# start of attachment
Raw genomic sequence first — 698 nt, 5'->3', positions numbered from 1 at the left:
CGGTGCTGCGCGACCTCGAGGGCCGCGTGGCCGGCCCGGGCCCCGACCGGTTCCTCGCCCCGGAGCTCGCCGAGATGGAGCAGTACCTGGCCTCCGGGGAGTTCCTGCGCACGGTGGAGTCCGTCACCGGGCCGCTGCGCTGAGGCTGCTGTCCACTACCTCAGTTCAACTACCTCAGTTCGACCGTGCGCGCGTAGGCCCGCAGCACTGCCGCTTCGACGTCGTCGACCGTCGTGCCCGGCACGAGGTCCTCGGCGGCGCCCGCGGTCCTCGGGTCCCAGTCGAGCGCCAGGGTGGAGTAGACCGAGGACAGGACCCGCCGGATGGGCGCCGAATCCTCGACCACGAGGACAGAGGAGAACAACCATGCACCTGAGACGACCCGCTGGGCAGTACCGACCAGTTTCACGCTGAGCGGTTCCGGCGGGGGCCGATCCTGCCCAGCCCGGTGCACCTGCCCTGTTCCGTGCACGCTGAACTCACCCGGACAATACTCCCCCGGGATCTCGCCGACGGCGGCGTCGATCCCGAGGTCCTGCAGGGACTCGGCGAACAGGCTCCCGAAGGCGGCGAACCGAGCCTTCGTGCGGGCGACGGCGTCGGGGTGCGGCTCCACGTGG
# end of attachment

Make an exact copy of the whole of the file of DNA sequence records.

Raw genomic sequence first — 698 nt, 5'->3', positions numbered from 1 at the left:
CGGTGCTGCGCGACCTCGAGGGCCGCGTGGCCGGCCCGGGCCCCGACCGGTTCCTCGCCCCGGAGCTCGCCGAGATGGAGCAGTACCTGGCCTCCGGGGAGTTCCTGCGCACGGTGGAGTCCGTCACCGGGCCGCTGCGCTGAGGCTGCTGTCCACTACCTCAGTTCAACTACCTCAGTTCGACCGTGCGCGCGTAGGCCCGCAGCACTGCCGCTTCGACGTCGTCGACCGTCGTGCCCGGCACGAGGTCCTCGGCGGCGCCCGCGGTCCTCGGGTCCCAGTCGAGCGCCAGGGTGGAGTAGACCGAGGACAGGACCCGCCGGATGGGCGCCGAATCCTCGACCACGAGGACAGAGGAGAACAACCATGCACCTGAGACGACCCGCTGGGCAGTACCGACCAGTTTCACGCTGAGCGGTTCCGGCGGGGGCCGATCCTGCCCAGCCCGGTGCACCTGCCCTGTTCCGTGCACGCTGAACTCACCCGGACAATACTCCCCCGGGATCTCGCCGACGGCGGCGTCGATCCCGAGGTCCTGCAGGGACTCGGCGAACAGGCTCCCGAAGGCGGCGAACCGAGCCTTCGTGCGGGCGACGGCGTCGGGGTGCGGCTCCACGTGG